This interview is part of Speciwomen's cross partnership with Adolescent Content.


SONJA TSYPIN

By LILY SECKENDORF Photography NAOMI SEDGWICK

“I think our world is much more strange and surreal than it may seem, and as filmmakers we have the power to illuminate that magic in the mundanity.”

Coming from a background in fine arts, New York-born cinematographer Sonja Tsypin tells stories through visuals, allowing her to capture ordinary existence in a new light. She likes to remind her audience of the strange and surreal nature of life. In an effort to represent all different people, places, and perspectives, Sonja always works to find something new rather than settling for mundane subjects. Sonja helps pave a path for women to succeed in film, all while steadily following her creative instincts.

 

 ©Naomi Sedgwick

©Naomi Sedgwick

How did you first get into cinematography?

I came into cinematography from a background in fine arts—I was a painter most of my life. I actually started out in documentary filmmaking, but eventually I began to crave more creative control over the content; I wanted to create stories from scratch. Finally it became clear to me that my real passion lies in the image-making more than anything else, and that’s how I found my calling in cinematography. Things haven’t changed all that much since my days of painting—I still work with composition, light, and color. I’ve [just] found a new medium.

Do you prefer film over digital? How do you think they compare when it comes to the film’s connection with the audience?

Of course there are considerable visual distinctions in the footage when shooting film as opposed to digital, including differences in color rendition, highlight, and shadow processing, homogenous vs. organic texture, etc. Ultimately, however, I believe the decision to shoot one over the other should depend on the demands and intentions of a particular story or concept, and though film can look really beautiful, that doesn’t mean it’s right for every project.

You started out as a painter. Why did you choose to pursue cinematography over painting, and how does your experience as a painter relate to your career as a cinematographer?

Sonja: I think my background in painting informs what I do immensely. The biggest difference between the world of fine arts and the film industry, for me, is intention; I think filmmakers are much more aware of the audience and of the viewer’s experience, which is important. In the art world, you can make art for the sake of art. You make something just because it was stuck in your head and you had to get it out somehow. I’m glad I got to experience that before I came into this industry, because it taught me how to listen to my voice and not focus solely on reaction.

Your works are quite narrative. What inspires you, and how do the plots develop in your mind?

I do work on a lot of narrative projects—I think this has to do with my experience at the American Film Institute (AFI) which is an entirely narrative-based program where they teach that everything stems from story. I have done a bit of screenwriting, but I generally come onto a project a little bit further into the process once the script is finished or close to being finalized. From that point I do a lot of analysis during which I break down the script and try to understand what the essence of the story is. I work closely with the director, trying to uncover and understand their vision so that I can help bring it to life, and hopefully enhance it. I work to discover answers to questions like: what do these characters want? When are the biggest shifts in the script? What are the moments of decision? What’s the overall mood and tone of the piece? From there you can start to build a world, and a visual language grows out of that. Eventually, through that intimate collaboration, more elements can start to solidify including shooting format, lighting schemes, camera placement, movement, aspect ratio, etc.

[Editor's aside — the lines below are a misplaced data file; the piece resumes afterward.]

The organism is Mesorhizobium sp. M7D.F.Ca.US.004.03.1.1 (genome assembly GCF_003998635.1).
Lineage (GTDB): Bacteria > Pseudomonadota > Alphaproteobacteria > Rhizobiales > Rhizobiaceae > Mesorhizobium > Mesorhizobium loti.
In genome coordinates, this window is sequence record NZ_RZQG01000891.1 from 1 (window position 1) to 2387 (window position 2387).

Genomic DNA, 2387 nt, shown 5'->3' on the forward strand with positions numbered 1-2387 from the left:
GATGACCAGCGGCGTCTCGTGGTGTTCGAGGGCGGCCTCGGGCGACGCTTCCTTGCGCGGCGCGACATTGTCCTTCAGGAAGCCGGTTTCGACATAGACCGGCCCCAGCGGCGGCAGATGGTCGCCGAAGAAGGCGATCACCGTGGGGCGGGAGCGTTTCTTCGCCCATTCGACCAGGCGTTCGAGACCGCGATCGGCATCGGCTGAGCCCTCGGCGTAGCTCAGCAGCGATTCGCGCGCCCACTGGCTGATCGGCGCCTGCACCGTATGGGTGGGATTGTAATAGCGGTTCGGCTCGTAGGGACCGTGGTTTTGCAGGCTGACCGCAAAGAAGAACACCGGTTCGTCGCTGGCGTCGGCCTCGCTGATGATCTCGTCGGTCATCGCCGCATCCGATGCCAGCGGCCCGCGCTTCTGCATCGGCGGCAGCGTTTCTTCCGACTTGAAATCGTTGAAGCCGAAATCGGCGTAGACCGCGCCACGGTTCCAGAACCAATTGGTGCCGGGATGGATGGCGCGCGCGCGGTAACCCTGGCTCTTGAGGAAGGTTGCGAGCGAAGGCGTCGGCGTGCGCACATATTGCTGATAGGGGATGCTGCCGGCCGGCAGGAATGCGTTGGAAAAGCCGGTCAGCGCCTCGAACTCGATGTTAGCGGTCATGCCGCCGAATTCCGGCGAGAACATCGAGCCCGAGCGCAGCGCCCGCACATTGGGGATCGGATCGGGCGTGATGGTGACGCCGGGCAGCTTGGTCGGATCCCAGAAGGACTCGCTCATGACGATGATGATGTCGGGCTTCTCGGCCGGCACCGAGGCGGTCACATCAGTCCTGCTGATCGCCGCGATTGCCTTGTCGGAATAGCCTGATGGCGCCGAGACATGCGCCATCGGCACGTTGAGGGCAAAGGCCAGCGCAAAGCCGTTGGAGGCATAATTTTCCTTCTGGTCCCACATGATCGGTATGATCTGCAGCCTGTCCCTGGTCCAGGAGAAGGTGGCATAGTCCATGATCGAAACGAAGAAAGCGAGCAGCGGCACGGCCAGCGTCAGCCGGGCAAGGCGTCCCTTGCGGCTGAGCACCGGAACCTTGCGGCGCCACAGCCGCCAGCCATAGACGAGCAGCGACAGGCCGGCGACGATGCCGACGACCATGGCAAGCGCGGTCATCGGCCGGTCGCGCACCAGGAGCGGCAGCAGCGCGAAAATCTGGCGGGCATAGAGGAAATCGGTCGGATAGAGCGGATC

©Naomi Sedgwick

©Naomi Sedgwick

What lessons have you learned along the way?

Don’t wait for anything or anyone to hand you an opportunity, just start creating content and that process will lead you forward. Even if a project feels in some way familiar, always work to find something in it that’s new to you—don’t settle for regurgitated concepts and stories. Push for risk-taking, otherwise why do what we do? Let your work speak for itself.

Would you say your work is activist?

Sonja: My main aim is to tell stories and to create visuals that allow people to see things in a new light. I think our world is much more strange and surreal than it may seem, and as filmmakers we have the power to illuminate that magic in the mundanity. So in a way, I do want to change people’s minds, but not always towards an activist agenda. I think I’m more in the business of making art for art’s sake, but I do believe it’s absolutely possible for social change to be brought about through that art, whether intentionally or not, and that’s a beautiful thing.

Does your work purposely feature a greater number of women than men? Do you think your experience as a woman in society has shaped the way you create and understand cinematography?

I work with a lot of women and am part of a hugely supportive community of female filmmakers, so I think naturally there are a lot of female-driven stories being told in that community. However, my goal is to tell stories about all different types of people, places, and perspectives. When it comes to being a woman in the industry, my perspective is that actions speak way louder than words. I believe that the best way to pave a path for women to succeed in film is to focus on the quality of the work you’re making, and to stay committed to your creative instincts.